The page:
Michael Crawford

Michael Crawford

As a boy, he loved workshop, French class, gymnastics, sports, and music and drama class. He was also voted as a young boy, the class clown, to escape being bullied at school.

As a child, he was a loner, due to girls rejecting him as he was not handsome enough and bullies from his schools making fun of him. So his first real acting began when, as a child, he invented characters and performed all the parts, to make up for being lonely.

As a singer, he practices for two hours a day warming up his voice and then another hour to sing normally.

As a young boy Michael sold eggs from a stall on Brixton Market in London.

As a young boy, before turning to acting, he wanted to be either a pilot or a soccer player. But when he discovered making people laugh, he chose acting.

As Frank Spencer, in "Some Mothers Do 'Ave 'Em" (1973), he did many stunts, some quite hazardous to the normal person, in portraying a certain scene or part. So much so did people associate him with this image that they literally thought he was as clumsy in real life as he was on the show. But in reality, although he admitted to a few comical episodes in real life in the past, he is in no way anywhere near as clumsy as his character Frank is.

As the deformed phantom, in Andrew Lloyd Webber's "The Phantom of the Opera" he earned 7 1/2% of the takings.

Calls himself "Anglo-Irish", as he is part English, Irish, and Welsh.

Created the role of Count Fosco for Andrew Lloyd Webber's "The Woman in White", in which he wore a fat suit and facial prosthetics that covered most of his face. He was so unrecognizable, people who knew him, when they saw the show or even backstage, didn't even know it was him, until he spoke.

During his early career, he used to do heavy dramatic plays - such as Shakespeare, French tragedy, satire, and etc. One of his first dramatic roles was when he played the part of Henry the 8th on an early BBC Radio show, and later on performed in more than 100 radio broadcasts. He also was on the early "live" BBC soap operas playing motorcycle accident victims, bad guys, drug addicts and such.

During the celebrations for the Queen Elizabeth II's silver jubilee in 1976, Michael toured the children's street parties near his home in Bedfordshire. The kids were delighted!.

During the early 60s, long before he was known for the roles of the Phantom in "The Phantom of the Opera" and Frank Spencer in "Some Mother's Do 'Ave 'Em", he was best known in England for the Mod-style tough motorcycle riding, Byron in the BBC satirical series, "Not So Much A Programme, More a Way of Life".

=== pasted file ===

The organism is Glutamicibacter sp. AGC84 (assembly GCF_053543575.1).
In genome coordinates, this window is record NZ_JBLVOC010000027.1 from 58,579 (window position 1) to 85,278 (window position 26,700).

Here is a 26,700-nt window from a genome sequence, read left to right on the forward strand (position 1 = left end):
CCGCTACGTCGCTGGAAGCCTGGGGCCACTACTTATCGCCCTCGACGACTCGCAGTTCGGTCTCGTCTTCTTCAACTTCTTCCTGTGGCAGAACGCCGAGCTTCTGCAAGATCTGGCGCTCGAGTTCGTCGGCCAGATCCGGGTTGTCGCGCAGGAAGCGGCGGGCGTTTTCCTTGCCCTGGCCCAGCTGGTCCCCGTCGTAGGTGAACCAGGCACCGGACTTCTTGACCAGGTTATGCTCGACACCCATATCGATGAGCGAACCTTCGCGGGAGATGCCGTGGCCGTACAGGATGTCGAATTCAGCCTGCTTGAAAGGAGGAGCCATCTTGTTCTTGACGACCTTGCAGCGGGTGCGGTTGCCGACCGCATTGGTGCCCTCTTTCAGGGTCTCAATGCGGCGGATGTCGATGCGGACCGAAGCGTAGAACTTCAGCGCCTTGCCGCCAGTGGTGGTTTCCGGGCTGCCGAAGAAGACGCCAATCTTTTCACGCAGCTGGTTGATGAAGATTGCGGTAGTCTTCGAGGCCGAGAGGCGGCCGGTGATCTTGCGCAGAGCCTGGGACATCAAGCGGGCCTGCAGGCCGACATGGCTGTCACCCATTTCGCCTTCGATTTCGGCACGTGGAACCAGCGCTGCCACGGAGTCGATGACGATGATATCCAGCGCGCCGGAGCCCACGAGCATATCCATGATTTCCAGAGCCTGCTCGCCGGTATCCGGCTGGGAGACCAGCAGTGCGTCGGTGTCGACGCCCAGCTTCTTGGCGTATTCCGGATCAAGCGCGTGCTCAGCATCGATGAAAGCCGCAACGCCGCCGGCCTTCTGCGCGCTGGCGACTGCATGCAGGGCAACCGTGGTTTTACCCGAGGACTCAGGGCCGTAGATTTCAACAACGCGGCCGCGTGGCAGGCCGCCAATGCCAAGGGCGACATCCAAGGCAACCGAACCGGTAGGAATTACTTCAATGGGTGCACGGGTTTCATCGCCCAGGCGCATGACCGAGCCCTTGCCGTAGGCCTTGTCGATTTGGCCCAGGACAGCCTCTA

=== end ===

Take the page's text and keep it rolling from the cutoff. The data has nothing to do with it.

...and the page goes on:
E! Channel nominated him one of the Most Sexiest Men in the World in 1995.

Early in his career, he performed in the Shakespearean play, Coriolanus in the role of the Second Citizen and Second Serving Man. Interestingly enough, Gerard Butler, who played the phantom in The Phantom of the Opera (2004), also performed in the same play as a young man in the same role.

Enjoys a variety of music and different singers, ranging from Plácido Domingo to Robbie Williams.

Has worked with rodents in two shows, "Flowers for Algernon" (he played Charlie Gurdon) and in the recent "The Woman in White" (as Count Fosco) and doesn't mind them at all.

He has performed in almost all mediums of entertainment, including Radio, Television, Recordings, Films, Theater, Musicals, and even Opera. He also has dabbled in writing.

He has performed in radio, television, film, recordings, theater, and opera. He has also dabbled in writing, dancing, and has tried directing . He also has won numerous awards apart from the Oscar. Among his many awards are the Tony, Olivier, BAFTA, Drama Desk and many others.

He has two daughters, Emma and Lucy by his ex-wife, Gabrielle Lewis. Lucy was married in the Fall of 1994 and Emma married Jeremy Bevan in November, 1994 in England, UK. He does have another child, with a former girlfriend, but he, the child, and her mother, and both families prefer to keep any history about that private.

He has won many awards over the years. Two Laurence Olivier Theatre Awards for his roles in "Barnum" (1981) and "The Phantom of the Opera" (1987). He also has won the coveted Tony Award in 1988 for "The Phantom of the Opera", Drama Desk Awards, a BAFTA, and numerous others for his achievements in entertainment.